In spite of this use of “contagion,” it is clear that Mr. Brinton is more interested in politics or history than in literature or poetry. He is so engrossed in explaining positions and interpreting movements that he too seldom allows the poet to speak for himself. He forgets that his real task is to show how the poet’s mind worked on political problems, and that the poet’s own words can do this far better than pages of exposition. This means also that his work is much heavier reading than it need be. More illustration, less analysis, would help much.

But the book is not dull—far from it! Its scholarliness is delightfully relieved by a charm of style and a facility with paradox. The very first sentence of Chapter One runs thus:—”It was the great concern of the mature and militant romanticists of the early nineteenth century to destroy the poetic pretensions of the school of Pope and of ‘one Boileau’; and so successful were their efforts that, in the peaceful time of Wordsworth’s laureateship, cultivated people agreed that Pope was no poet—and that Boileau, being a Frenchman, was rather less than none.” The book closes with the remark that “the civilization of Western Europe has always thrived on heresies; it need not fear democracy.” And the pages in between are well peppered with such salty remarks.

From this minute examination of their political doctrines by a political historian, the poets come off exceptionally well. One feels that Mr. Brinton is himself thoroughly convinced of the importance of their contribution to politics— a considerable admission from a political scientist. With a pen well pointed for satire, he exercises a noble restraint even as to that invitation to cleverness, Bob Southey. Only that classic “balcony scene” of Shelley and Harriet in Dublin throwing copies of Shelley’s “Address to the Irish People” to passers-by, breaks down his heroic resolve, and he writes: This man was a fanatic. That he was also a great poet is beside the point. This one action of his enrolls him among the street orators, the ranters, the dispensers of social salvation who haunt parks and street corners. He is at first sight one of those political outcasts to whom not even martyrdom can bring honour and influence. Yet the world has chosen to accept him as one of its own children. Later he mitigates what severity there is in this and no doubt allays the saeva indignatio of the Shelleyans when he declares of Shelley that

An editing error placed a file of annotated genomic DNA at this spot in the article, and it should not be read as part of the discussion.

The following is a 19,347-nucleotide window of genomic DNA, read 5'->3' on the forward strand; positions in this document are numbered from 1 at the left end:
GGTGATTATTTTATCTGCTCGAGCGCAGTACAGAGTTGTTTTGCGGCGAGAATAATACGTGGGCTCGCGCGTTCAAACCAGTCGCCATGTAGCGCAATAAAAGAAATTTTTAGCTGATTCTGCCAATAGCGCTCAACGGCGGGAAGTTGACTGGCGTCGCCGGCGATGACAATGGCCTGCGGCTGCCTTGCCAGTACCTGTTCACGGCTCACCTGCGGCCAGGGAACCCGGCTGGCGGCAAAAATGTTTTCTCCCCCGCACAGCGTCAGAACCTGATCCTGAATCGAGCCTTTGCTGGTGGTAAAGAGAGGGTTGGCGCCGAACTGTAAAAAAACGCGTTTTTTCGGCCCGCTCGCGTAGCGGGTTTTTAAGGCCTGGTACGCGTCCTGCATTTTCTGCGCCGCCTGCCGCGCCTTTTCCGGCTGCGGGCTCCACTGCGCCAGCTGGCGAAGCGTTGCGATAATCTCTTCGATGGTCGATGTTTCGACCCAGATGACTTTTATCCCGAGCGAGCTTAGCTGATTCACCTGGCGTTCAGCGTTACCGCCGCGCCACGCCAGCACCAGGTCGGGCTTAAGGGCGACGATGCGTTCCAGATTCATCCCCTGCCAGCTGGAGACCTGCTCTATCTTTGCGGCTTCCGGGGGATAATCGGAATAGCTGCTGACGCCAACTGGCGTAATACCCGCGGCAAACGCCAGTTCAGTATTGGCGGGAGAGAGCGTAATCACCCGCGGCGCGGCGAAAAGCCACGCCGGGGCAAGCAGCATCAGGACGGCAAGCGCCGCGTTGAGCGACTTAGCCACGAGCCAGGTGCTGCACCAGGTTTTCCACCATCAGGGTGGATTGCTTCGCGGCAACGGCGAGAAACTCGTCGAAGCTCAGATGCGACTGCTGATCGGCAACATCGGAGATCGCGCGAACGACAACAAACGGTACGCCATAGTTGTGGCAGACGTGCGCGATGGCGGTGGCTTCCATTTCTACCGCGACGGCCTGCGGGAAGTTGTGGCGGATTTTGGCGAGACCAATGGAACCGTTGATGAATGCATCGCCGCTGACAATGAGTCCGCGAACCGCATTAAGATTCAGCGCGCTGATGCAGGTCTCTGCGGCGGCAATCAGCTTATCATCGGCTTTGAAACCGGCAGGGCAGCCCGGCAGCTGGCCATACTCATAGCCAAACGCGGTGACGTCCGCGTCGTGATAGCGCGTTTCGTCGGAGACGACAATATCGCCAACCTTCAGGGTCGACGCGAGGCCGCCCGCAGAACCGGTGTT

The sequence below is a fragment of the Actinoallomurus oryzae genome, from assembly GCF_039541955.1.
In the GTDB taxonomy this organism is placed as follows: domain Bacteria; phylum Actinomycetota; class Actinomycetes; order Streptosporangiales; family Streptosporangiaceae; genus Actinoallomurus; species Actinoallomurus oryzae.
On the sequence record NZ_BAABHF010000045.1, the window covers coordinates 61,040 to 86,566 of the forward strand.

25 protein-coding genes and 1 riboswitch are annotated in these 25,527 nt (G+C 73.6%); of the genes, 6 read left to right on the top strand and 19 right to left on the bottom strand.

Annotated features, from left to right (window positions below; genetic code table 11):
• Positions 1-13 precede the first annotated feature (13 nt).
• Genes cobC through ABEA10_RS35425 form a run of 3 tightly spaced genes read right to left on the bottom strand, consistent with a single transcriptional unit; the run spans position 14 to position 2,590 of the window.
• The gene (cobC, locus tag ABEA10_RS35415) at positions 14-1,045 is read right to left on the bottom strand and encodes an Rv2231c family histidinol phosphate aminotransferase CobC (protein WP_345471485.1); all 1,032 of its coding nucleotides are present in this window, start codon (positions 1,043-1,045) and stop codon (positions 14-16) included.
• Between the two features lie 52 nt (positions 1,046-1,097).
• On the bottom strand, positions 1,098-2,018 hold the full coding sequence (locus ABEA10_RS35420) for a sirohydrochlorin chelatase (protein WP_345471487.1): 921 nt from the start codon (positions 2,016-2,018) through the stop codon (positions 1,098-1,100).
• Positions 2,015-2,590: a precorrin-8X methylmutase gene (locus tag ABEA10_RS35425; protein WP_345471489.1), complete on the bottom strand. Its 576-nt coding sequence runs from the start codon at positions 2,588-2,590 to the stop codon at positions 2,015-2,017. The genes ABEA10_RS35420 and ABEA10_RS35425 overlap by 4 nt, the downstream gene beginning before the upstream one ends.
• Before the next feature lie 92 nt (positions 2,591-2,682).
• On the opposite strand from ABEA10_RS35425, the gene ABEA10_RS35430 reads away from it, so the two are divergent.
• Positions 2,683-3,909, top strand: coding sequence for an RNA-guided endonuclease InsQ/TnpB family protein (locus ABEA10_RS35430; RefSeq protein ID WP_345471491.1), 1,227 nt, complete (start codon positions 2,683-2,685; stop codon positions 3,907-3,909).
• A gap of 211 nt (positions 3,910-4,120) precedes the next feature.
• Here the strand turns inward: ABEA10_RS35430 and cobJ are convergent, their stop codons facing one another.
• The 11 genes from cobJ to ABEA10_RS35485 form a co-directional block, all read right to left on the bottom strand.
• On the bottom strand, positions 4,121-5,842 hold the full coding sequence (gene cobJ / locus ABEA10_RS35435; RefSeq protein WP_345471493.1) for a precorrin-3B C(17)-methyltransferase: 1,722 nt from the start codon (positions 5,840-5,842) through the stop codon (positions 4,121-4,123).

Alone among the great English romanticists he carried out rigorously the common romantic philosophy to its logical political conclusion. He is the prophet of a pure faith in nature and in reason; Rousseau and Godwin unite in him. Many of Shelley’s most desired measures have been realized—universal education, universal suffrage, complete religious toleration. He is to-day honoured as one of the founders of a great political movement. More than any of the other great romanticists Shelley is now politically alive.

Thus the whirligig of time brings in his revenges. Shelley, the outcast, the despised, the fanatic, is honoured above them all. And old Godwin!—how would “the Philosopher” feel if he knew that his doctrines are now chiefly known in the poetry of his exotic son-in-law? The poet-legislators of the world are not always unacknowledged.

An unusual spectacle, this of those ancient enemies, poetry and politics, laying aside their armed hostility and mingling on terms of friendship. Poets are proverbially as contemptuous of politics as men of affairs are of poetry. No less a statesman than Woodrow Wilson gives voice to the more enlightened view:—”There is more of a nation’s politics to be got out of its poetry than out of all its systematic writers upon public affairs and constitutions.” And of no period is this so true as of the age of the English romanticists.